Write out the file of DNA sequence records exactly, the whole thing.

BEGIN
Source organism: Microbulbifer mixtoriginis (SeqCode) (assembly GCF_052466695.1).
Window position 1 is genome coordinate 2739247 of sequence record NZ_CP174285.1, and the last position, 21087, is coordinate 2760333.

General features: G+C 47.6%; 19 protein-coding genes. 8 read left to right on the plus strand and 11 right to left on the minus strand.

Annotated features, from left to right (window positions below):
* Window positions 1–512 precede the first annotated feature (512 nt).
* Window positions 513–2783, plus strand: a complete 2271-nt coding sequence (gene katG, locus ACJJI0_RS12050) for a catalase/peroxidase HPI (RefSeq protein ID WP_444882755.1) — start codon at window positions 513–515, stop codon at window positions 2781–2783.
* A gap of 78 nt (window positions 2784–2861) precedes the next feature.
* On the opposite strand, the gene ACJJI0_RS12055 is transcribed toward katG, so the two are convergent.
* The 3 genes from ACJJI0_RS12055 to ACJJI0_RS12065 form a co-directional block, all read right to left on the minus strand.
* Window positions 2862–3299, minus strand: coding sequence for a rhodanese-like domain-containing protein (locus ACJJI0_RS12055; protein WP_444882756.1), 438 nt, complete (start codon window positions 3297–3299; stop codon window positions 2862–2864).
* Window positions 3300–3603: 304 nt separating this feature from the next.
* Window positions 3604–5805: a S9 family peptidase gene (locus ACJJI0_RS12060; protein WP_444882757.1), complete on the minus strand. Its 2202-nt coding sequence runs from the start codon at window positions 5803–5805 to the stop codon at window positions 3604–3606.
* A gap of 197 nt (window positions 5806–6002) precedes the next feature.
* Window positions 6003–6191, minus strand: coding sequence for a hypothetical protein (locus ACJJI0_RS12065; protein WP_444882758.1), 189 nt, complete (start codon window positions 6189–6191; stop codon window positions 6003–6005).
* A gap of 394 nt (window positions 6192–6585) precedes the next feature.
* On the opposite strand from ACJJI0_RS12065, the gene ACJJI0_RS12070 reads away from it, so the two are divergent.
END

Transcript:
Source organism: Microbulbifer mixtoriginis (SeqCode) (assembly GCF_052466695.1).
Window position 1 is genome coordinate 2739247 of sequence record NZ_CP174285.1, and the last position, 21087, is coordinate 2760333.

General features: G+C 47.6%; 19 protein-coding genes. 8 read left to right on the plus strand and 11 right to left on the minus strand.

Annotated features, from left to right (window positions below):
* Window positions 1–512 precede the first annotated feature (512 nt).
* Window positions 513–2783, plus strand: a complete 2271-nt coding sequence (gene katG, locus ACJJI0_RS12050) for a catalase/peroxidase HPI (RefSeq protein ID WP_444882755.1) — start codon at window positions 513–515, stop codon at window positions 2781–2783.
* A gap of 78 nt (window positions 2784–2861) precedes the next feature.
* On the opposite strand, the gene ACJJI0_RS12055 is transcribed toward katG, so the two are convergent.
* The 3 genes from ACJJI0_RS12055 to ACJJI0_RS12065 form a co-directional block, all read right to left on the minus strand.
* Window positions 2862–3299, minus strand: coding sequence for a rhodanese-like domain-containing protein (locus ACJJI0_RS12055; protein WP_444882756.1), 438 nt, complete (start codon window positions 3297–3299; stop codon window positions 2862–2864).
* Window positions 3300–3603: 304 nt separating this feature from the next.
* Window positions 3604–5805: a S9 family peptidase gene (locus ACJJI0_RS12060; protein WP_444882757.1), complete on the minus strand. Its 2202-nt coding sequence runs from the start codon at window positions 5803–5805 to the stop codon at window positions 3604–3606.
* A gap of 197 nt (window positions 5806–6002) precedes the next feature.
* Window positions 6003–6191, minus strand: coding sequence for a hypothetical protein (locus ACJJI0_RS12065; protein WP_444882758.1), 189 nt, complete (start codon window positions 6189–6191; stop codon window positions 6003–6005).
* A gap of 394 nt (window positions 6192–6585) precedes the next feature.
* On the opposite strand from ACJJI0_RS12065, the gene ACJJI0_RS12070 reads away from it, so the two are divergent.